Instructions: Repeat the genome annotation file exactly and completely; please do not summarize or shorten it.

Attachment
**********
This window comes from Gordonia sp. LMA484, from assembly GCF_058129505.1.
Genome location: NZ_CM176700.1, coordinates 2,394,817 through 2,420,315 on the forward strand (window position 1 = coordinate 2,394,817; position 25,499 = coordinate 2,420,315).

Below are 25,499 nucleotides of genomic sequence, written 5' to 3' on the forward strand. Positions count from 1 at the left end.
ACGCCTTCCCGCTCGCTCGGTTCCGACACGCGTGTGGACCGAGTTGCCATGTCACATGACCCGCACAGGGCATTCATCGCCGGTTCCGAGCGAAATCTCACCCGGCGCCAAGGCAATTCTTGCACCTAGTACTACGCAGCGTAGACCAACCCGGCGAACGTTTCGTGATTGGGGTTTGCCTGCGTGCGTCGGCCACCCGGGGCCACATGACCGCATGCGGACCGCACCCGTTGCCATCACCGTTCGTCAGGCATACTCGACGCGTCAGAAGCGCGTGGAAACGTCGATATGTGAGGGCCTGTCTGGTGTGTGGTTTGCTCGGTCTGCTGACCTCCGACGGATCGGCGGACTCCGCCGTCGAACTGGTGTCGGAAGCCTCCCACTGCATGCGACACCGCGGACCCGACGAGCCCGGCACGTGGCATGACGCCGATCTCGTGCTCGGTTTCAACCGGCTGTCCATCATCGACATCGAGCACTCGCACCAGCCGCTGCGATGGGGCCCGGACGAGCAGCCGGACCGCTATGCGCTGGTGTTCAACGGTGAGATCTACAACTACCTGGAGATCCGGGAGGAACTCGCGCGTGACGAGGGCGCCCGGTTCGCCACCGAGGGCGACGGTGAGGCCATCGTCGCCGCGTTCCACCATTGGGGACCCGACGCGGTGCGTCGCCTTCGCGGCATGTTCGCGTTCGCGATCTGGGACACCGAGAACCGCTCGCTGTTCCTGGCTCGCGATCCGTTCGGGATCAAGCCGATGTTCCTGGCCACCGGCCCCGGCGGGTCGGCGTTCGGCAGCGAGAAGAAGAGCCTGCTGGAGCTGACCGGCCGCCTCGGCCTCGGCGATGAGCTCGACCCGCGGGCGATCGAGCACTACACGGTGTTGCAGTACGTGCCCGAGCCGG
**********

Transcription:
This window comes from Gordonia sp. LMA484, from assembly GCF_058129505.1.
Genome location: NZ_CM176700.1, coordinates 2,394,817 through 2,420,315 on the forward strand (window position 1 = coordinate 2,394,817; position 25,499 = coordinate 2,420,315).

Below are 25,499 nucleotides of genomic sequence, written 5' to 3' on the forward strand. Positions count from 1 at the left end.
ACGCCTTCCCGCTCGCTCGGTTCCGACACGCGTGTGGACCGAGTTGCCATGTCACATGACCCGCACAGGGCATTCATCGCCGGTTCCGAGCGAAATCTCACCCGGCGCCAAGGCAATTCTTGCACCTAGTACTACGCAGCGTAGACCAACCCGGCGAACGTTTCGTGATTGGGGTTTGCCTGCGTGCGTCGGCCACCCGGGGCCACATGACCGCATGCGGACCGCACCCGTTGCCATCACCGTTCGTCAGGCATACTCGACGCGTCAGAAGCGCGTGGAAACGTCGATATGTGAGGGCCTGTCTGGTGTGTGGTTTGCTCGGTCTGCTGACCTCCGACGGATCGGCGGACTCCGCCGTCGAACTGGTGTCGGAAGCCTCCCACTGCATGCGACACCGCGGACCCGACGAGCCCGGCACGTGGCATGACGCCGATCTCGTGCTCGGTTTCAACCGGCTGTCCATCATCGACATCGAGCACTCGCACCAGCCGCTGCGATGGGGCCCGGACGAGCAGCCGGACCGCTATGCGCTGGTGTTCAACGGTGAGATCTACAACTACCTGGAGATCCGGGAGGAACTCGCGCGTGACGAGGGCGCCCGGTTCGCCACCGAGGGCGACGGTGAGGCCATCGTCGCCGCGTTCCACCATTGGGGACCCGACGCGGTGCGTCGCCTTCGCGGCATGTTCGCGTTCGCGATCTGGGACACCGAGAACCGCTCGCTGTTCCTGGCTCGCGATCCGTTCGGGATCAAGCCGATGTTCCTGGCCACCGGCCCCGGCGGGTCGGCGTTCGGCAGCGAGAAGAAGAGCCTGCTGGAGCTGACCGGCCGCCTCGGCCTCGGCGATGAGCTCGACCCGCGGGCGATCGAGCACTACACGGTGTTGCAGTACGTGCCCGAGCCGG